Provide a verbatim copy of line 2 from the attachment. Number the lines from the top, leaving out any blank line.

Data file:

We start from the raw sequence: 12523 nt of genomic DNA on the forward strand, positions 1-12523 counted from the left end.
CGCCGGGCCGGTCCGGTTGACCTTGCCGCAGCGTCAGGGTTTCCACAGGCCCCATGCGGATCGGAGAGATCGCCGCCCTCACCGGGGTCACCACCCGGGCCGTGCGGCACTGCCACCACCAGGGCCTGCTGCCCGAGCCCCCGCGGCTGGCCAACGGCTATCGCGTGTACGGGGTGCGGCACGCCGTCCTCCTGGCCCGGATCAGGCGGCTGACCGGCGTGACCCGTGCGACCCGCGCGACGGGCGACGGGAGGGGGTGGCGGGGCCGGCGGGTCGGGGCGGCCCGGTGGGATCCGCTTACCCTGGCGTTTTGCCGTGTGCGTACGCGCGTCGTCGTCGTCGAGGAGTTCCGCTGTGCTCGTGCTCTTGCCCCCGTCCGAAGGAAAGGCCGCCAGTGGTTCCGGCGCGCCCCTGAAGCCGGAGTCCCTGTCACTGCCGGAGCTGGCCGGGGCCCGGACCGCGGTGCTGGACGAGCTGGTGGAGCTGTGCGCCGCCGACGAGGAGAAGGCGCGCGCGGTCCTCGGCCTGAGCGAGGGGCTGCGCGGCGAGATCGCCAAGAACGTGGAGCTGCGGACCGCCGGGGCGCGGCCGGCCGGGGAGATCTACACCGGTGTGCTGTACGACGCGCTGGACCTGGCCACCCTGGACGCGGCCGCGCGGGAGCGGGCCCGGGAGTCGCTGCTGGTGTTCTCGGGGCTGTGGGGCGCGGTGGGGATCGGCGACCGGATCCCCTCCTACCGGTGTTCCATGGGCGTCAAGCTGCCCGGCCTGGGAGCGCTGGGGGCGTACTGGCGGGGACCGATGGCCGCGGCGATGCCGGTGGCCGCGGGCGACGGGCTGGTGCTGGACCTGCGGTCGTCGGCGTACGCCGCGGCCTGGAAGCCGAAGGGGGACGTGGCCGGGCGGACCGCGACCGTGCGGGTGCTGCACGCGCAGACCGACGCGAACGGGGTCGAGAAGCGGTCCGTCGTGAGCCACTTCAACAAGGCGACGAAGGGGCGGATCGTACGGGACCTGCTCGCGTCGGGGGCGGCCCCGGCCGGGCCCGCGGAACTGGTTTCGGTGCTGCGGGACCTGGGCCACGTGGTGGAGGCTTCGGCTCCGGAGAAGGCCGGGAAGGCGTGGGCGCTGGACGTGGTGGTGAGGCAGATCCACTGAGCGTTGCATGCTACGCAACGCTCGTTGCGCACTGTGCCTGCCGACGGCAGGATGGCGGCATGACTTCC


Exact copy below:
CGCCGGGCCGGTCCGGTTGACCTTGCCGCAGCGTCAGGGTTTCCACAGGCCCCATGCGGATCGGAGAGATCGCCGCCCTCACCGGGGTCACCACCCGGGCCGTGCGGCACTGCCACCACCAGGGCCTGCTGCCCGAGCCCCCGCGGCTGGCCAACGGCTATCGCGTGTACGGGGTGCGGCACGCCGTCCTCCTGGCCCGGATCAGGCGGCTGACCGGCGTGACCCGTGCGACCCGCGCGACGGGCGACGGGAGGGGGTGGCGGGGCCGGCGGGTCGGGGCGGCCCGGTGGGATCCGCTTACCCTGGCGTTTTGCCGTGTGCGTACGCGCGTCGTCGTCGTCGAGGAGTTCCGCTGTGCTCGTGCTCTTGCCCCCGTCCGAAGGAAAGGCCGCCAGTGGTTCCGGCGCGCCCCTGAAGCCGGAGTCCCTGTCACTGCCGGAGCTGGCCGGGGCCCGGACCGCGGTGCTGGACGAGCTGGTGGAGCTGTGCGCCGCCGACGAGGAGAAGGCGCGCGCGGTCCTCGGCCTGAGCGAGGGGCTGCGCGGCGAGATCGCCAAGAACGTGGAGCTGCGGACCGCCGGGGCGCGGCCGGCCGGGGAGATCTACACCGGTGTGCTGTACGACGCGCTGGACCTGGCCACCCTGGACGCGGCCGCGCGGGAGCGGGCCCGGGAGTCGCTGCTGGTGTTCTCGGGGCTGTGGGGCGCGGTGGGGATCGGCGACCGGATCCCCTCCTACCGGTGTTCCATGGGCGTCAAGCTGCCCGGCCTGGGAGCGCTGGGGGCGTACTGGCGGGGACCGATGGCCGCGGCGATGCCGGTGGCCGCGGGCGACGGGCTGGTGCTGGACCTGCGGTCGTCGGCGTACGCCGCGGCCTGGAAGCCGAAGGGGGACGTGGCCGGGCGGACCGCGACCGTGCGGGTGCTGCACGCGCAGACCGACGCGAACGGGGTCGAGAAGCGGTCCGTCGTGAGCCACTTCAACAAGGCGACGAAGGGGCGGATCGTACGGGACCTGCTCGCGTCGGGGGCGGCCCCGGCCGGGCCCGCGGAACTGGTTTCGGTGCTGCGGGACCTGGGCCACGTGGTGGAGGCTTCGGCTCCGGAGAAGGCCGGGAAGGCGTGGGCGCTGGACGTGGTGGTGAGGCAGATCCACTGAGCGTTGCATGCTACGCAACGCTCGTTGCGCACTGTGCCTGCCGACGGCAGGATGGCGGCATGACTTCC